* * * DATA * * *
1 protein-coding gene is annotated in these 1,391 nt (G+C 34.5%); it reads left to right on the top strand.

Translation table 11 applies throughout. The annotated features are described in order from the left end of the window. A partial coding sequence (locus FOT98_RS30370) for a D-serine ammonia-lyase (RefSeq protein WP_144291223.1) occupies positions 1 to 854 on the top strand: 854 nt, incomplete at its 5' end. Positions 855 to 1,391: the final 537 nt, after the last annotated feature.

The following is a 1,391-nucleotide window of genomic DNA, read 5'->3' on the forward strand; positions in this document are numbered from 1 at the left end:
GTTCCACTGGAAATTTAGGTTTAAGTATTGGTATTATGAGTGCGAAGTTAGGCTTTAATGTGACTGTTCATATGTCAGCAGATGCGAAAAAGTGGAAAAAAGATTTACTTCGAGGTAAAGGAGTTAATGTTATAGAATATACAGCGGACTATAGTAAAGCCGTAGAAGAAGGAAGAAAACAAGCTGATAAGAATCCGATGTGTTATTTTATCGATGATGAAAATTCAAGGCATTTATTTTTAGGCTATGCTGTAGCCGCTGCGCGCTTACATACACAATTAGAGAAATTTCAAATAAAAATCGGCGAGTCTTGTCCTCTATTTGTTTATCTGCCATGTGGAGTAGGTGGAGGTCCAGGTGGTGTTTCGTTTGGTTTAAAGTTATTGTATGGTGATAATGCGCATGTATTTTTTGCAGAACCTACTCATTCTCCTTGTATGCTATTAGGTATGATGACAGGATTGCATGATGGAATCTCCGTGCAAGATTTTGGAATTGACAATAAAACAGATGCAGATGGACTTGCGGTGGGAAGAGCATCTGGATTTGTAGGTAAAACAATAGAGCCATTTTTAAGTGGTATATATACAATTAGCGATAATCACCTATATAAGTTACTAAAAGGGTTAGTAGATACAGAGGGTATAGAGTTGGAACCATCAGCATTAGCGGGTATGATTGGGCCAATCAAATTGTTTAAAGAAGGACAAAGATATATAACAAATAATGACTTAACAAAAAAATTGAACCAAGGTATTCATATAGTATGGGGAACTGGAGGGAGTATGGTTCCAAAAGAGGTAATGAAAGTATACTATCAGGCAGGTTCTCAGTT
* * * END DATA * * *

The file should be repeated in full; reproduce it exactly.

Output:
1 protein-coding gene is annotated in these 1,391 nt (G+C 34.5%); it reads left to right on the top strand.

Translation table 11 applies throughout. The annotated features are described in order from the left end of the window. A partial coding sequence (locus FOT98_RS30370) for a D-serine ammonia-lyase (RefSeq protein WP_144291223.1) occupies positions 1 to 854 on the top strand: 854 nt, incomplete at its 5' end. Positions 855 to 1,391: the final 537 nt, after the last annotated feature.

The following is a 1,391-nucleotide window of genomic DNA, read 5'->3' on the forward strand; positions in this document are numbered from 1 at the left end:
GTTCCACTGGAAATTTAGGTTTAAGTATTGGTATTATGAGTGCGAAGTTAGGCTTTAATGTGACTGTTCATATGTCAGCAGATGCGAAAAAGTGGAAAAAAGATTTACTTCGAGGTAAAGGAGTTAATGTTATAGAATATACAGCGGACTATAGTAAAGCCGTAGAAGAAGGAAGAAAACAAGCTGATAAGAATCCGATGTGTTATTTTATCGATGATGAAAATTCAAGGCATTTATTTTTAGGCTATGCTGTAGCCGCTGCGCGCTTACATACACAATTAGAGAAATTTCAAATAAAAATCGGCGAGTCTTGTCCTCTATTTGTTTATCTGCCATGTGGAGTAGGTGGAGGTCCAGGTGGTGTTTCGTTTGGTTTAAAGTTATTGTATGGTGATAATGCGCATGTATTTTTTGCAGAACCTACTCATTCTCCTTGTATGCTATTAGGTATGATGACAGGATTGCATGATGGAATCTCCGTGCAAGATTTTGGAATTGACAATAAAACAGATGCAGATGGACTTGCGGTGGGAAGAGCATCTGGATTTGTAGGTAAAACAATAGAGCCATTTTTAAGTGGTATATATACAATTAGCGATAATCACCTATATAAGTTACTAAAAGGGTTAGTAGATACAGAGGGTATAGAGTTGGAACCATCAGCATTAGCGGGTATGATTGGGCCAATCAAATTGTTTAAAGAAGGACAAAGATATATAACAAATAATGACTTAACAAAAAAATTGAACCAAGGTATTCATATAGTATGGGGAACTGGAGGGAGTATGGTTCCAAAAGAGGTAATGAAAGTATACTATCAGGCAGGTTCTCAGTT